THEATRE / A nice job in the construction industry: Alan Ayckbourn, whose 46th play has just opened at Scarborough, is the master of complicated stage business. But do his clever effects add up?

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The Independent Culture
A recent survey by the Little Theatres Guild brought winding news for Alan Ayckbourn. It appears that last year Shakespeare managed to pull level with him in terms of the number of times his pieces were performed. This posthumous honour may be shortlived, though, for Shakespeare - having declared, so to speak, at around 38 plays - is at a rapidly increasing disadvantage. The Complete Works of Alan Ayckbourn shows no signs of being even remotely near to completion, so there's more of him to spread around. Communicating Doors, which has just opened at the Stephen Joseph Theatre, is his 46th play.

He's a dramatist famous for the devilish ingenuity of his construction. Not, of course, that an ingenious construct has any inherent virtue: its value depends on whether it gives an especially revealing purchase on what would otherwise remain obscure, and upon whether the specific revelation was worth the bother in the first place. The last two shows Ayckbourn brought to London (Time of My Life, which had, by his standards, a very short life at the Vaudeville, and Wildest Dreams, which is now playing at the Pit) struck me as meeting those requirements only imperfectly.

Both plays contain brilliant passages that are brought to tragicomic life by Ayckbourn's matchless ear for marital discord and blighted love. Their structure, however, permits both works to be altogether too systematically bleak and reductive. Time of My Life, for example, is set in the one restaurant but proceeds in three different time-scales, moving backwards and forwards from a birthday dinner that turns out to have been the family's Last Supper together. It's a highly artificial arrangement and you hope that it will justify its oddity by guiding you to some not-easily-attainable insight.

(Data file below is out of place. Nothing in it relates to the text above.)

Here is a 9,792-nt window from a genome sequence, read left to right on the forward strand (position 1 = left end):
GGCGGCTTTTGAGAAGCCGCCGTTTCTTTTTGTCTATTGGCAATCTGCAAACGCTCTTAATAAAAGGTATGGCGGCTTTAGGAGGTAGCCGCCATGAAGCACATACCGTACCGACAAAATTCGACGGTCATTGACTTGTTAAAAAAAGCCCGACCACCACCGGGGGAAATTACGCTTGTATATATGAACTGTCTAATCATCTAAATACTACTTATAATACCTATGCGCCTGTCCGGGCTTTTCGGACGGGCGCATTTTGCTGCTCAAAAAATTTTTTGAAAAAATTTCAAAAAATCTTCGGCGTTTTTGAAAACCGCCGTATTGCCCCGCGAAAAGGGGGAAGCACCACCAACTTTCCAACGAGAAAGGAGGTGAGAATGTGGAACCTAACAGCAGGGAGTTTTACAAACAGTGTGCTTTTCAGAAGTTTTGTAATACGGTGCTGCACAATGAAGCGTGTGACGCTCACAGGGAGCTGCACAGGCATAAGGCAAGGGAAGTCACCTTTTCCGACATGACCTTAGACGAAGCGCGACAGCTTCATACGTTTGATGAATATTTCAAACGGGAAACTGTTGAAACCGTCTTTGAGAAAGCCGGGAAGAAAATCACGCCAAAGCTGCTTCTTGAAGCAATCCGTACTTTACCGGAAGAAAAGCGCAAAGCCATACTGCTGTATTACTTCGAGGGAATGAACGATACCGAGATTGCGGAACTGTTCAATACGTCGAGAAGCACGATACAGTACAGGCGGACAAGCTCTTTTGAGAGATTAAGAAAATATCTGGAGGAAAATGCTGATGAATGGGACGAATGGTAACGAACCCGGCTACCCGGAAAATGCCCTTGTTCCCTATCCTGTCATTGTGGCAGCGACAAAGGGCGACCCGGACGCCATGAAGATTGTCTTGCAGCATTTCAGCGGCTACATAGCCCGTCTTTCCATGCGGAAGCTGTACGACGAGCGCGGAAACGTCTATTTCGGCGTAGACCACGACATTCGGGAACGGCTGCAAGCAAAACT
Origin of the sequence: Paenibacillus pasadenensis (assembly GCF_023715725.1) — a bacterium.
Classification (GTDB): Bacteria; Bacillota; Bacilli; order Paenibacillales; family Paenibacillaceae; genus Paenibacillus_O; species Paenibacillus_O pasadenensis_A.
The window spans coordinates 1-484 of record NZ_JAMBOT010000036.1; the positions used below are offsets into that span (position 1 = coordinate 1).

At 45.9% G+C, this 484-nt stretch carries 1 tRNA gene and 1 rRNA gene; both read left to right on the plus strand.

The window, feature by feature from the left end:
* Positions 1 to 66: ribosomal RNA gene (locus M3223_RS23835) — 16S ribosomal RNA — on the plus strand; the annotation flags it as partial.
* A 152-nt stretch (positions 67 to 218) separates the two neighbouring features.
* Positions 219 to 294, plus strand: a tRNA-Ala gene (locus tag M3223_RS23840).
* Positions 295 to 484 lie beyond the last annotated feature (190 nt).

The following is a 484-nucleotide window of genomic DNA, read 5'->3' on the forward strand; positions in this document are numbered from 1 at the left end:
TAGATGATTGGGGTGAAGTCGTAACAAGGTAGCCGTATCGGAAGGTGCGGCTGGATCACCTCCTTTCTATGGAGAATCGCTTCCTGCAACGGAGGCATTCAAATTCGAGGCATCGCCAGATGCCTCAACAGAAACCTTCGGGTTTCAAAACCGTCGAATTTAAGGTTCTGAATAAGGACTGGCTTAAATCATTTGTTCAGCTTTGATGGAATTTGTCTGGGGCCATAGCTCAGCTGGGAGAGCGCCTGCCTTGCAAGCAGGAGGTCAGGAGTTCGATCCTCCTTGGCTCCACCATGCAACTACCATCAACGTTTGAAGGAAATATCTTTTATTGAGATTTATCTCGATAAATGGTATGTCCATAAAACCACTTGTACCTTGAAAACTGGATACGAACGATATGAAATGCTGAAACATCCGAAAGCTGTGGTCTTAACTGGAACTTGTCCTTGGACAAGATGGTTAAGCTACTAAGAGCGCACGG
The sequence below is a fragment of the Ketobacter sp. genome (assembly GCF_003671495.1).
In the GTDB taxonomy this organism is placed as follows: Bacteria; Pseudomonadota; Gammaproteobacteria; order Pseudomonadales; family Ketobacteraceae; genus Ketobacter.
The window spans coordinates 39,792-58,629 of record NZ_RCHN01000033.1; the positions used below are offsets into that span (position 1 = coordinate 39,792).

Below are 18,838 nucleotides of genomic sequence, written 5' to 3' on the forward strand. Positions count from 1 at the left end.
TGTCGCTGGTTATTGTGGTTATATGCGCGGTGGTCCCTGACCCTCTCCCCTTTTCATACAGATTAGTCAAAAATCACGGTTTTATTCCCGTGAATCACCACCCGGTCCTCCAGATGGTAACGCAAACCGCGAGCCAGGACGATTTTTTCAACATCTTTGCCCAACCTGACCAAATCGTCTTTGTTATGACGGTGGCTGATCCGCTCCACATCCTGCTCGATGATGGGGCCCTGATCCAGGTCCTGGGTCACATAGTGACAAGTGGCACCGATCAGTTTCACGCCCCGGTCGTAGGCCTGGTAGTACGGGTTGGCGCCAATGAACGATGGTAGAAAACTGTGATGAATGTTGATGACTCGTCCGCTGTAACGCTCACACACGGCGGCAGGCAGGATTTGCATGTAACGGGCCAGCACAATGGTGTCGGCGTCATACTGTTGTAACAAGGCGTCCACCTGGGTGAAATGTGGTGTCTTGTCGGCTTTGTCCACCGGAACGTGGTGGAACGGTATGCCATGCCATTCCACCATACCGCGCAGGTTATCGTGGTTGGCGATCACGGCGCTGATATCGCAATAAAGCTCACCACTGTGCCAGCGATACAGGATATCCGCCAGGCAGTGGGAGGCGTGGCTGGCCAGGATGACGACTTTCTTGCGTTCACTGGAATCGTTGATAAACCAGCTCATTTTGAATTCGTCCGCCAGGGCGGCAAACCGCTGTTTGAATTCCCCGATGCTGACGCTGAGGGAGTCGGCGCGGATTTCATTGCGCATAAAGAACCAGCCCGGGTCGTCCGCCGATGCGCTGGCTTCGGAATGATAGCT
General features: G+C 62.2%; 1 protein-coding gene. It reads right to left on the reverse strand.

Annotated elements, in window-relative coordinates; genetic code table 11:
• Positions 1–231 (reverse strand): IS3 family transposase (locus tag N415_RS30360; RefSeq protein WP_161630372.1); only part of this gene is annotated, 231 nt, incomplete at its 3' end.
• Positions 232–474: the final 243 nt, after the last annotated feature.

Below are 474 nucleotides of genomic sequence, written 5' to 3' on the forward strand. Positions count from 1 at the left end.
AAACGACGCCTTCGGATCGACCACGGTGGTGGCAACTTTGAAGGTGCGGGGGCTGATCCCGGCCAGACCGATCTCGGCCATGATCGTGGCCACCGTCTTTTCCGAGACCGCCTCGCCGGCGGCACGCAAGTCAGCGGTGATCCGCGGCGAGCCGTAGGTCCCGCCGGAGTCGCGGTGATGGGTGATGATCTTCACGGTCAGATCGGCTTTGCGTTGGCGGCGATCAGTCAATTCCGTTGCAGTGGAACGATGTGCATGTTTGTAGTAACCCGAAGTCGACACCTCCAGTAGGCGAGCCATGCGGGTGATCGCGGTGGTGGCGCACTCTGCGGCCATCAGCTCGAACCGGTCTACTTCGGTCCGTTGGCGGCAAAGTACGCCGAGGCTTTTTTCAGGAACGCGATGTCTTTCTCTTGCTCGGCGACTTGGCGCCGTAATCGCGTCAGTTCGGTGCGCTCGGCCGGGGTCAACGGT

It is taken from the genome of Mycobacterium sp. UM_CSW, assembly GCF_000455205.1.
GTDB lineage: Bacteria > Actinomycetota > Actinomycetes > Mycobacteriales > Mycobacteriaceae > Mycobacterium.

In the event, too many of the ironies produced simply ram home what is obvious enough from the start: that the lives of both the sons of this prosperous business family will be ruined because their incorrigible need for mother's approval distorts their relations with other women. You recoil slightly from the play's agile, repetitive dogmatism, particularly given that the structure and single setting impose irritating implausibilities. Would one of the sons and his wife really lunch less than a week later at the very eaterie from which the father drove to his death?

His new play, Communicating Doors, makes, therefore, a refreshing change. It is organised along an equally contrived time-hop sequence, but here there's no uncomfortable sense that the structure has been rigged so as to allow the audience to sit in sophisticated superiority over the protagonists. In what may well be a first in the Ayckbournian canon, the key figures in Communicating Doors are as aware as we are that they are moving around a time warp and use this knowledge, moreover, to push the comedy towards a heartening and touching conclusion.